This builder would go nuts if I told him I was recording. In the past I wanted to send him a copy of the home inspection report and started yelling why do you want my address and other issues I wont bother to add.
 

· Naildriver
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I know it is a moot point, now, but did the concrete contractor cut control joints across the floor? Mine did, and assured me the floor would crack, BUT it would crack where he told it to via the control joints. 22 years later, no spider cracks.
 

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Discussion Starter · #13 ·
I know it is a moot point, now, but did the concrete contractor cut control joints across the floor? Mine did, and assured me the floor would crack, BUT it would crack where he told it to via the control joints. 22 years later, no spider cracks.
That is the first thing I asked about is it too late to add control cuts in floor, They said yes, Cannot add them. My last home (new construction) had control cuts. This home did not even start a crack untill 2 years later and they were small, the floor remained dead nuts flat for 7 years then we moved.
 

· Contractor/Engineer
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Inform the builder in writing - copy the local building department permit section and engineering department. They had to have approved and signed off on the build and should have a vested interest to make sure they did not miss anything or that they did not get fooled by the contractor. Don't rely on word of mouth unless you followup with the conversation to verify you understanding in writing.

You could look up the terms of you building/purchase contract and remind the contractor about the warranty. That would also give you a chance to review who/how you do third party arbitration.

Good luck.
 
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· Concrete & Masonry
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Pictures added, thanks.
Hmm, that's definitely an odd one, you normally see the outside perimeter drop when the center is raising. The only thing I can think of, and it's relatively rare in most situations, but the slab maybe curling slightly, but that almost always shows up soon after it's poured. Good luck, and post back after your meeting, for sure.
 

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Discussion Starter · #18 ·
Hmm, that's definitely an odd one, you normally see the outside perimeter drop when the center is raising. The only thing I can think of, and it's relatively rare in most situations, but the slab maybe curling slightly, but that almost always shows up soon after it's poured. Good luck, and post back after your meeting, for sure.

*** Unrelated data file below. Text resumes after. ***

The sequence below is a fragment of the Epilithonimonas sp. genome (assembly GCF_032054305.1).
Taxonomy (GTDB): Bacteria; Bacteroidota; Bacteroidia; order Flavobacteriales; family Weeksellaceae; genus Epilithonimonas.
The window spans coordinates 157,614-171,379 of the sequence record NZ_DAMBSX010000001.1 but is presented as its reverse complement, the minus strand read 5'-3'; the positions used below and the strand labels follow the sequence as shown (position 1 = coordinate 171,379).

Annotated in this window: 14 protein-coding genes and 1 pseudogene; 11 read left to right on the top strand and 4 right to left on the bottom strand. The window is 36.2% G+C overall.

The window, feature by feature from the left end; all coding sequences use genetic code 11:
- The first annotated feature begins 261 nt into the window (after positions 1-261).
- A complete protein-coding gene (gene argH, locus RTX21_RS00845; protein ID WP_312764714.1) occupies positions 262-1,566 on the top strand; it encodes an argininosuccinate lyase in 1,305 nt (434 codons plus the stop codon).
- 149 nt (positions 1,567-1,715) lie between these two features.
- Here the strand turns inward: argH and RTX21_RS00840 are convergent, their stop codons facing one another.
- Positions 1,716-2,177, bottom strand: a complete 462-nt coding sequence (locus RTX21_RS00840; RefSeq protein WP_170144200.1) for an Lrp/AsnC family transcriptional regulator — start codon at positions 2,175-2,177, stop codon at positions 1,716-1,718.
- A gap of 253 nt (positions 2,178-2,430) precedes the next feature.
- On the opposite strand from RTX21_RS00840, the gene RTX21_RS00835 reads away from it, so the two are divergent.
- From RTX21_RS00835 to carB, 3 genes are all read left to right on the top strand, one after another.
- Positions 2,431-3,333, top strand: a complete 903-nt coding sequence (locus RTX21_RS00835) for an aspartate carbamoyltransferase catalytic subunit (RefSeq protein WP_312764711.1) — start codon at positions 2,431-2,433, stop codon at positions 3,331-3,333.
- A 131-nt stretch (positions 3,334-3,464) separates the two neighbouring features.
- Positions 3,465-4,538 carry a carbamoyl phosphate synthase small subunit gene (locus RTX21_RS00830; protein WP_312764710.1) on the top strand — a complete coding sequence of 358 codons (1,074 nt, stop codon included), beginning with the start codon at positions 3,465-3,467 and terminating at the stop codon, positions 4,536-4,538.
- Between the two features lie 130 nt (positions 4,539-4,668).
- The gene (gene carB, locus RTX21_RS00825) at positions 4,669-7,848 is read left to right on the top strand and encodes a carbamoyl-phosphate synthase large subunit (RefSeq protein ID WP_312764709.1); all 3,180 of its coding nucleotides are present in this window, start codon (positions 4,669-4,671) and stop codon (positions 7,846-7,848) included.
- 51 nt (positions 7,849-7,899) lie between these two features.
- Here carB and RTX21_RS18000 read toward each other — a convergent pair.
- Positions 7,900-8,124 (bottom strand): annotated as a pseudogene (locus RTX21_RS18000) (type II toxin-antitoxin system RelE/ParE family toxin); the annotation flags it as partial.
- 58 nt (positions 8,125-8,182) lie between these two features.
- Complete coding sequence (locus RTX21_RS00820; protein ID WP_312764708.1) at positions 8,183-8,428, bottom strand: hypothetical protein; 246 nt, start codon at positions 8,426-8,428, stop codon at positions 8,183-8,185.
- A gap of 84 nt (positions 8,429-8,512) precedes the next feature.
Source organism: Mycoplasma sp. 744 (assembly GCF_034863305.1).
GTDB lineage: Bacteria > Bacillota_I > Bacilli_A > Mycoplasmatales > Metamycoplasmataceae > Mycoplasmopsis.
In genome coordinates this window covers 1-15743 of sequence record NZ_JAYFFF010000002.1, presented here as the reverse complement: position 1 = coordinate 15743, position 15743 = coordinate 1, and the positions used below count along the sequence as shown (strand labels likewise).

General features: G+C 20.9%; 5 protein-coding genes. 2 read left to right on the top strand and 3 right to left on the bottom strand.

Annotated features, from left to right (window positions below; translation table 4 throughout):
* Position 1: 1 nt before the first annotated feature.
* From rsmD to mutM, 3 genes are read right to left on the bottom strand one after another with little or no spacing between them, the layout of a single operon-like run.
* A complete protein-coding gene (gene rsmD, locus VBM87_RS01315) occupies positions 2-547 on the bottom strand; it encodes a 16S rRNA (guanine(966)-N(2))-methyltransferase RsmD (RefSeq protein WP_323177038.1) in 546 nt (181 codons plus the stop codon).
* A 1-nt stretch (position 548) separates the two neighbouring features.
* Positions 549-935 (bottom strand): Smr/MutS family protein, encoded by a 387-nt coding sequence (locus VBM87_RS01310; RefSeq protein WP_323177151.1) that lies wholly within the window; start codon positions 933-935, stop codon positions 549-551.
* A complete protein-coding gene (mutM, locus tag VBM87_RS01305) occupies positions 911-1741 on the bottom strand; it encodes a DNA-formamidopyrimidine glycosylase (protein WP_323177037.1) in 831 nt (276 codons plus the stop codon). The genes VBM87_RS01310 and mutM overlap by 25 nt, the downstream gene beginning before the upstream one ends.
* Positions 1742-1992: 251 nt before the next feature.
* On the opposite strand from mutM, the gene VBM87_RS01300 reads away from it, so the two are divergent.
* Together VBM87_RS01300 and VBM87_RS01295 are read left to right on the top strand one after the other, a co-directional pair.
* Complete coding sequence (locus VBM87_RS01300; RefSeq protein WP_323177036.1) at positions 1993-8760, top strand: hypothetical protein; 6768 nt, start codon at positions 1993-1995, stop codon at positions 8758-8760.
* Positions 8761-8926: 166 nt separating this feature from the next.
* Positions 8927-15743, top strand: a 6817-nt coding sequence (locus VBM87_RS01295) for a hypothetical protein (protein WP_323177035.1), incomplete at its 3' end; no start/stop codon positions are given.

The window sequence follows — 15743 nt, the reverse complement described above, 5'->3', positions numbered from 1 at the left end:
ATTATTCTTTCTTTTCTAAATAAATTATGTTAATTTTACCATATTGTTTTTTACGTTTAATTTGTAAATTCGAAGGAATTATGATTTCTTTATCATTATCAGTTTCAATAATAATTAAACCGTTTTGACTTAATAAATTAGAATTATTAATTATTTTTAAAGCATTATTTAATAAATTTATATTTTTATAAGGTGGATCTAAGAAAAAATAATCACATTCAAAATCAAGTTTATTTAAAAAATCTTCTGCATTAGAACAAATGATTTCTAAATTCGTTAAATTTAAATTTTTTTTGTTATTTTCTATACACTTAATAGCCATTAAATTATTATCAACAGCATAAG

will do, Thanks
 

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The floor will heave in the middle when it settles on the side. Yours appears to have done that. The concern here is when we see the pictures next to the wall the slab has not dropped from the wall.

I would guess that your wall is settling as well. Do you see any cracks in the drywall or are any windows out of square? Is the garage built right on the slab or is there a separate foundation wall.

A sunken slab can be fixed by slab jacking, a house settling is much more involved.

Sounds like your builder is questionable....I would have a witness with you at the meeting.
Also, don't bring up the control joints issue, lots of garages don't have them and that is not the cause of this problem. Compaction or pouring on poor soil made this failure happen. And that's exactly what this is, a failure.

A picture of outside of the garage with the effected wall would be nice.
 

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Discussion Starter · #20 ·
The floor will heave in the middle when it settles on the side. Yours appears to have done that. The concern here is when we see the pictures next to the wall the slab has not dropped from the wall.

I would guess that your wall is settling as well. Do you see any cracks in the drywall or are any windows out of square? Is the garage built right on the slab or is there a separate foundation wall.

A sunken slab can be fixed by slab jacking, a house settling is much more involved.

Sounds like your builder is questionable....I would have a witness with you at the meeting.
Also, don't bring up the control joints issue, lots of garages don't have them and that is not the cause of this problem. Compaction or pouring on poor soil made this failure happen. And that's exactly what this is, a failure.

A picture of outside of the garage with the effected wall would be nice.
Matt, It does not seem to me the slab has not settled near the walls but I am no expert. There is only one crack in the corner wall, it goes up about 12",its in one of the attached pics. other than that I see no cracks. I have contacted an inspector to inspect the entire house foundation. Thanks for the info. Mark